My mom’s Harcourt portrait

This being the Fourth of July, I thought about posting something about one or both of my parents. My father fought in the Battle of the Bulge, and earned the Silver Star by doing so. My mother, a registered nurse, was assigned to a U.S. Army hospital in Paris, and treated American soldiers who were wounded there and elsewhere.

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Lt. Alta Widener Frederick

Instead, I decided to tell you how my mother’s time in Paris resulted in her having something significant in common with Marlene Dietrich, Simone Signoret and Bridget Bardot.

The picture of my mom that I’ve posted here has been in the family forever. She is in her Army uniform, and the word “Paris” is printed down in the lower right-hand corner. So I knew the portrait was taken during her time in Paris, and I never figured there was much more to know about the story than that.

But not long ago I realized there was another word above “Paris.”

“Harcourt.”

Studio Harcourt in Paris was perhaps the world’s most famous photo studio of its day. Founded in 1934, the studio was located in an impressive limestone mansion on a quiet street near the Champs-Élysées. Actors and actresses, entertainers of all kinds and famous politicians made their way to Studio Harcourt from all over Europe to get their portraits taken.

th[7]The studio was affected by the German occupation, and some of the studio’s principals, who were Jewish, left the city. But the studio continued to operate through the war years.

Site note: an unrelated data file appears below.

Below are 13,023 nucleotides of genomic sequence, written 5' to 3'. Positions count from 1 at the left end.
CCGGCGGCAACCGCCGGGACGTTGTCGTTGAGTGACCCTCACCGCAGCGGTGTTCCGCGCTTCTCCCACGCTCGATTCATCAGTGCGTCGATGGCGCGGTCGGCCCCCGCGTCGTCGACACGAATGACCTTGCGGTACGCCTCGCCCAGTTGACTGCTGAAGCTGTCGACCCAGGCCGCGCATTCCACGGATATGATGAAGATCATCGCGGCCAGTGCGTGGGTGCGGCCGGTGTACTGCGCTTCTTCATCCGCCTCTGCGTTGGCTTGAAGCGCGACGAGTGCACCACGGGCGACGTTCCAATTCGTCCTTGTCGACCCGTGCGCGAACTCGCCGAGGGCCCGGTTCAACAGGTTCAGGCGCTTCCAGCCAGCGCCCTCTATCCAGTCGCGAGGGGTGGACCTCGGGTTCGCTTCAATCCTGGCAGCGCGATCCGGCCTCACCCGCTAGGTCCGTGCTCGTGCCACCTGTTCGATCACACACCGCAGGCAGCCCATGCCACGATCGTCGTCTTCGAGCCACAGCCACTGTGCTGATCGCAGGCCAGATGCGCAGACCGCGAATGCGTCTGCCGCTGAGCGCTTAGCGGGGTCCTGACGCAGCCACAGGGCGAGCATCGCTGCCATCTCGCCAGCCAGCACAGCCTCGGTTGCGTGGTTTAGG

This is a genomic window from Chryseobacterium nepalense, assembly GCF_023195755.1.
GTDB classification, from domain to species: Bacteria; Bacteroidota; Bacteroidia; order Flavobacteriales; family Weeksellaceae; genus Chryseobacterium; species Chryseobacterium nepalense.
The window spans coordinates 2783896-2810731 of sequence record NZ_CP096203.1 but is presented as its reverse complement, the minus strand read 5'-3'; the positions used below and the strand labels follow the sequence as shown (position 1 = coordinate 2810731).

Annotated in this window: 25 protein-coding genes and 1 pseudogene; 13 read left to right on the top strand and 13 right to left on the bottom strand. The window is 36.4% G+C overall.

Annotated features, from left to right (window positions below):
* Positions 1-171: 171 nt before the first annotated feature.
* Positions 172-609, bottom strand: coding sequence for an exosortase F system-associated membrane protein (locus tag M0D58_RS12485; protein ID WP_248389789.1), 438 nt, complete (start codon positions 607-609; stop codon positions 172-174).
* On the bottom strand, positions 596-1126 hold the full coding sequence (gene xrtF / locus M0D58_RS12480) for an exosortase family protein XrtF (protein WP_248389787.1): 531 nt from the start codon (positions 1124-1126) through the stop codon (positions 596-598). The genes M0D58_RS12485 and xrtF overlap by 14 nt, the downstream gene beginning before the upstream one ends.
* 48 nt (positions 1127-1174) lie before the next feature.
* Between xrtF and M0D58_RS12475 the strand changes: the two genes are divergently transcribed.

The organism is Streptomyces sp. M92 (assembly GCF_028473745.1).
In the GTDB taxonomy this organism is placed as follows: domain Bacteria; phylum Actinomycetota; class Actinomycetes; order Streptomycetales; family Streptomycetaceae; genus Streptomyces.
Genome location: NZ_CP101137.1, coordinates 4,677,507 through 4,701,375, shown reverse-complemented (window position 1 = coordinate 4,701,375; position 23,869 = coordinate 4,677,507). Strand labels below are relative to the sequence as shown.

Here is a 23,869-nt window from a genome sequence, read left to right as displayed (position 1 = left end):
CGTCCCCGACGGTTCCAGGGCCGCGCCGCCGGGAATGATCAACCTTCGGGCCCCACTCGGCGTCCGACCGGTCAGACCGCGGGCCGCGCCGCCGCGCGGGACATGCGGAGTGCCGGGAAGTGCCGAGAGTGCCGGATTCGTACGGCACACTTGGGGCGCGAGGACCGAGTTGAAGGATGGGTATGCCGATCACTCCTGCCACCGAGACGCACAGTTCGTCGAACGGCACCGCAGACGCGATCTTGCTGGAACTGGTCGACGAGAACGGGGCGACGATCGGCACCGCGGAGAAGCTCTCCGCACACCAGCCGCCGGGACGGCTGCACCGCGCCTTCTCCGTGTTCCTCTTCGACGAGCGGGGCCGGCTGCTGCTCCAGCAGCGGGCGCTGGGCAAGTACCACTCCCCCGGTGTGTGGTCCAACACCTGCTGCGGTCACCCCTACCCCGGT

Harcourt brought a new look to portraiture, using lighting and camera angles developed in the movie industry. And they included some of their own techniques, like making sure facial features were in sharp focus while hair, cheeks and foreheads were slightly blurred. They did this by covering the camera lens with a woman’s stocking, then burning a hole in the very center with a cigarette.

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Marlene Dietrich

(I checked this little factoid by looking closely at my mother’s picture. Sure enough. Sharp eyes, nose, mouth and chin, slightly blurry hair.)

Once Paris was liberated, it didn’t take long for American service men and women to discover that Studio Harcourt was not to be missed, and many Americans returned home with Harcourt portraits. Including Mom. Those Harcourt portraits did much to spread Harcourt’s reputation to the U.S.

Studio Harcourt is still in business, and it still relies on many of the lighting techniques that it developed more than 80 years ago.

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Simone Sigoret

In 2000, the French government bought Studio Harcourt’s historic negatives taken between 1934 and 1991. There were about five million such negatives in all, involving about 550,000 people. So the negative of my mom’s Harcourt portrait now resides in the French National Archives.

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